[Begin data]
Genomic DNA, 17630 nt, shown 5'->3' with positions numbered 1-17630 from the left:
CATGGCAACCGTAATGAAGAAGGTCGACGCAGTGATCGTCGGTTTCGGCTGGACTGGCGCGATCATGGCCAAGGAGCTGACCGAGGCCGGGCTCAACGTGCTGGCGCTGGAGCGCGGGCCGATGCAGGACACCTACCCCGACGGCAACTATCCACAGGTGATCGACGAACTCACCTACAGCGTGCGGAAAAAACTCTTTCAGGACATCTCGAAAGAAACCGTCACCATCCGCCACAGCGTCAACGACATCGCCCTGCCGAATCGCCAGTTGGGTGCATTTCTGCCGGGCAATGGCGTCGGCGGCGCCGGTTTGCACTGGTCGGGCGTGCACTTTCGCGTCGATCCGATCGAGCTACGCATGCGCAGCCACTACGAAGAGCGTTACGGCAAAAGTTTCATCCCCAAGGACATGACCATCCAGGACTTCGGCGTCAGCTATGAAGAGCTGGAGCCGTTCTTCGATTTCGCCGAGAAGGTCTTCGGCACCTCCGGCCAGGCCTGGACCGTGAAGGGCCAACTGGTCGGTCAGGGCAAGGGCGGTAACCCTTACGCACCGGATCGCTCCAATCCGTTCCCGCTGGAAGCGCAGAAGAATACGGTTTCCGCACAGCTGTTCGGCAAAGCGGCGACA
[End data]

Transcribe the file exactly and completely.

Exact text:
Genomic DNA, 17630 nt, shown 5'->3' with positions numbered 1-17630 from the left:
CATGGCAACCGTAATGAAGAAGGTCGACGCAGTGATCGTCGGTTTCGGCTGGACTGGCGCGATCATGGCCAAGGAGCTGACCGAGGCCGGGCTCAACGTGCTGGCGCTGGAGCGCGGGCCGATGCAGGACACCTACCCCGACGGCAACTATCCACAGGTGATCGACGAACTCACCTACAGCGTGCGGAAAAAACTCTTTCAGGACATCTCGAAAGAAACCGTCACCATCCGCCACAGCGTCAACGACATCGCCCTGCCGAATCGCCAGTTGGGTGCATTTCTGCCGGGCAATGGCGTCGGCGGCGCCGGTTTGCACTGGTCGGGCGTGCACTTTCGCGTCGATCCGATCGAGCTACGCATGCGCAGCCACTACGAAGAGCGTTACGGCAAAAGTTTCATCCCCAAGGACATGACCATCCAGGACTTCGGCGTCAGCTATGAAGAGCTGGAGCCGTTCTTCGATTTCGCCGAGAAGGTCTTCGGCACCTCCGGCCAGGCCTGGACCGTGAAGGGCCAACTGGTCGGTCAGGGCAAGGGCGGTAACCCTTACGCACCGGATCGCTCCAATCCGTTCCCGCTGGAAGCGCAGAAGAATACGGTTTCCGCACAGCTGTTCGGCAAAGCGGCGACA